print("{}Files decrypted.{}".format(g, r))

if __name__=="__main__":
main()


Specific questions:

1. Should I be using an IV?
2. Is it okay to have such a messy set_fernet_cipher() function?
3. Is it okay to use the same salt multiple times? If not, how should I pass it to pbkdf2's crypt() function?

These are some crypto recommendations which I believe apply to your case (I am not familiar with Python crypto details):

• The salt should not be hard coded, but should be passed to the code or generated randomly. Reusing the salt makes it possible to generate a rainbow table to recover passwords faster. The salt appears after the third dollar sign in the response from crypt, and it appears that crypt generates a salt for you if you don't specify one (just make sure to name the iterations parameter in the call). This is how for example *nix shadow files work.
• The number of iterations should be adapted to the speed of the computer (and should be an optional argument). More iterations for faster computers (and as computers evolve to be faster), fewer iterations for slower ones.
• Use getpass instead of input to get the password. This avoids shoulder surfing.

General recommendations:

• I would initialise fields at the class level rather than in the constructor, if only to save a line.
• Use os.path.splitext to get the file extension.
• The only part of this tool that should be interactive is the bit that gets the password. Everything else should be passed on the command line and parsed using argparse. One advantage of this approach is that it makes parameter re-use easy: if you want to repeat an operation with almost or exactly the same arguments, you simply bring it up in your terminal history and change as needed, rather than having to re-type everything. Another advantage is that non-interactive methods can be trivially re-used in other code without "polluting" that code with interactive prompts. Some things *nix tools typically do:
• Files are passed to the command as unnamed arguments at the end of the argument list, for example cat foo.txt bar.txt.
• Anything else is passed as either positional arguments (as in grep pattern file-name.txt) or named arguments (as in grep --expression=pattern file-name.txt). I recommend using only named arguments because they are self-documenting and they can be provided in whatever sequence is convenient.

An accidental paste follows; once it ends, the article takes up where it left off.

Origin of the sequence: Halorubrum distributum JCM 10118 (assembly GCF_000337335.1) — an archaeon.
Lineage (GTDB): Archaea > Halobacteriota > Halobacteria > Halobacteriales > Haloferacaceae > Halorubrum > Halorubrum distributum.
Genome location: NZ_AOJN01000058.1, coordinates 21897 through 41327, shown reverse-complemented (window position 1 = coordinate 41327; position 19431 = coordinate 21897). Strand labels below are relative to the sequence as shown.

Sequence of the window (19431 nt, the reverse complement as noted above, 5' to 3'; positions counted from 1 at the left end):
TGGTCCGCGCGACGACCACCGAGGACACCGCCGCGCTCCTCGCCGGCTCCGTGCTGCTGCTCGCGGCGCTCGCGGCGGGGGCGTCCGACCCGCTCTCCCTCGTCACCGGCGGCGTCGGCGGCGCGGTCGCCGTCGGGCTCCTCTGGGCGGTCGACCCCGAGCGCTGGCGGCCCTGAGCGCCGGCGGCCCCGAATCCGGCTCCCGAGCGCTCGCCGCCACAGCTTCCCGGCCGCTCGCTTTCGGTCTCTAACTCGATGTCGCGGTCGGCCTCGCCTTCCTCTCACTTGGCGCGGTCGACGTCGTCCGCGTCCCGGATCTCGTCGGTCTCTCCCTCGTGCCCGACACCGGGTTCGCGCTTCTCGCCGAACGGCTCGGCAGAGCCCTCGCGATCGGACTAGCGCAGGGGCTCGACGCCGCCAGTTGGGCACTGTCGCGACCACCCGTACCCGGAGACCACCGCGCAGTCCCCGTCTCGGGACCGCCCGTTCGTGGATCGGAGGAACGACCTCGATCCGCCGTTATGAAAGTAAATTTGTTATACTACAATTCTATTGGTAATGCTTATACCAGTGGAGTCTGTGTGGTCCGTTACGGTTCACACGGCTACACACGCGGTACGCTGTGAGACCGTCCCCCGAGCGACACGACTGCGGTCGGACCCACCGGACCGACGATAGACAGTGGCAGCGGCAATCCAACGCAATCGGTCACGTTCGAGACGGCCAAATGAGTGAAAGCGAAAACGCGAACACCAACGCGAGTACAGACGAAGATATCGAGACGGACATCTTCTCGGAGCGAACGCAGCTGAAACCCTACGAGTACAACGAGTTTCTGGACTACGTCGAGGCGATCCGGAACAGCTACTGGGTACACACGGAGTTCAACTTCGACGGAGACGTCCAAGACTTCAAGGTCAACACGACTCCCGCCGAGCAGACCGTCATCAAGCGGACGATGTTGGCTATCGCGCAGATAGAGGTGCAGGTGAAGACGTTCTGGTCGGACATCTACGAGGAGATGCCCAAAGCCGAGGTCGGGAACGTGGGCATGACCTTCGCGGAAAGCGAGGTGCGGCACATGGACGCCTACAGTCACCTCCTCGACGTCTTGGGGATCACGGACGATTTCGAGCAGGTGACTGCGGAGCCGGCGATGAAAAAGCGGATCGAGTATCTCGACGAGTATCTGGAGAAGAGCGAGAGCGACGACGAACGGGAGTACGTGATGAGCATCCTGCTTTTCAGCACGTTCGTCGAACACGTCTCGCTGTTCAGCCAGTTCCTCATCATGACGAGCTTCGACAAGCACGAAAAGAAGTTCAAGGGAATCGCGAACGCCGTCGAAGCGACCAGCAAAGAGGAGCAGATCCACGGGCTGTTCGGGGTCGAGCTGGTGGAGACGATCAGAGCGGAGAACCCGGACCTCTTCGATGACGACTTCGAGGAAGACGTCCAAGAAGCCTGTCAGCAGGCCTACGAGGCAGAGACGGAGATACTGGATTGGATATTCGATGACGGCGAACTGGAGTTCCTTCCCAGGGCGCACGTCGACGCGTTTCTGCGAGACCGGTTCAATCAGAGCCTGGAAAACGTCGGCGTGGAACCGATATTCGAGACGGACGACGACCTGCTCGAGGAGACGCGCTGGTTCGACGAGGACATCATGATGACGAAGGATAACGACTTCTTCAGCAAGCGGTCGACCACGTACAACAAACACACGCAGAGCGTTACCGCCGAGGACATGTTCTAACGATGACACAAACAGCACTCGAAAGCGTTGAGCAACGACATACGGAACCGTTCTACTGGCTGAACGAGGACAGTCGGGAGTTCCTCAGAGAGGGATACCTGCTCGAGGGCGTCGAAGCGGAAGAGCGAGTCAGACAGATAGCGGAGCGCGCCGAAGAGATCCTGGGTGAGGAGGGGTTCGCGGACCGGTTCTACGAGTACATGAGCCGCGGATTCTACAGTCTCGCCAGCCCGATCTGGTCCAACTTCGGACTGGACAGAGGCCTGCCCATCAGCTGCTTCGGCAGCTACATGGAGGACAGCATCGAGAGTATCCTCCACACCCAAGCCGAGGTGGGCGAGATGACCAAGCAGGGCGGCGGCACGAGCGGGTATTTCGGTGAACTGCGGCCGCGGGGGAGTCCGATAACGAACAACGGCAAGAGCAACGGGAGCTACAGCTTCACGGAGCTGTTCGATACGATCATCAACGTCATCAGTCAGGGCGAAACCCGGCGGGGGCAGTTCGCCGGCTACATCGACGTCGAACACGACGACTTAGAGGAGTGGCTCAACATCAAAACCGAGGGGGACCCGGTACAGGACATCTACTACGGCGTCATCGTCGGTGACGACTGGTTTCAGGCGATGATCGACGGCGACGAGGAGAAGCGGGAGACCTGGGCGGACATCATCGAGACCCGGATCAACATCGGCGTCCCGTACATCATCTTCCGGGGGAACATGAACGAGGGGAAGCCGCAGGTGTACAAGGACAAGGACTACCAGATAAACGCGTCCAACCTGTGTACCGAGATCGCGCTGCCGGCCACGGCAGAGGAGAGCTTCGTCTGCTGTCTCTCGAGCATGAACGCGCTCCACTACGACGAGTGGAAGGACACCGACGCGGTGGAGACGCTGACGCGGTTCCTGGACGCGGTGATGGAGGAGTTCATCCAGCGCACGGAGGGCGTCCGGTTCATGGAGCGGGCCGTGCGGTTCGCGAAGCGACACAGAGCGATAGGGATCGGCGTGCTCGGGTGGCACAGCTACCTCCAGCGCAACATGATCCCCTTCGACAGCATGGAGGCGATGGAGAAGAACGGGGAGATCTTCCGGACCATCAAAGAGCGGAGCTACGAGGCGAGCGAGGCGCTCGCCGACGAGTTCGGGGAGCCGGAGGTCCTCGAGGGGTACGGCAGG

• Thanks for your answers. If you don't mind, I have two questions. First, how would I make the setup with a randomly generated salt work? If I generate a salt randomly [ a ] for encryption, and then generate another salt randomly [ b ], a will not equal b. So the only solution is to write the salt to a file and then load it into memory later by reading that file. Isn't that practically the same as hardcoding? My second question is: Why should the parameters such as infile / outfile, be command-line arguments? Is there any clear advantage? – Daniel May 27 '17 at 9:11

Not a full review, but this part hit me:

r = "\033[00m"
g = "\033[92m"


Those look like terminal escape codes of some sort. But you can't know what kind of terminal your output is going to, nor even whether it's going to a terminal at all. If you feel that you need them, then the portable way to do so is to import curses and use its facilities (or an external program such as tput, but really, no).

• Thanks for helping me with that. Is curses always available as module? Platform-dependent? – Daniel May 25 '17 at 17:12
• All I know is what the reference page says: "* While curses is most widely used in the Unix environment, versions are available for DOS, OS/2, and possibly other systems as well. This extension module is designed to match the API of ncurses, an open-source curses library hosted on Linux and the BSD variants of Unix.*" I've linked to it, for convenience. – Toby Speight May 25 '17 at 17:26
• What about termcolor ? – ChatterOne May 26 '17 at 14:56
• @ChatterOne, I downloaded and inspected that library, and it seems to suffer the same problem as the code posted here. So I can't recommend it as a portable interface. – Toby Speight May 26 '17 at 15:04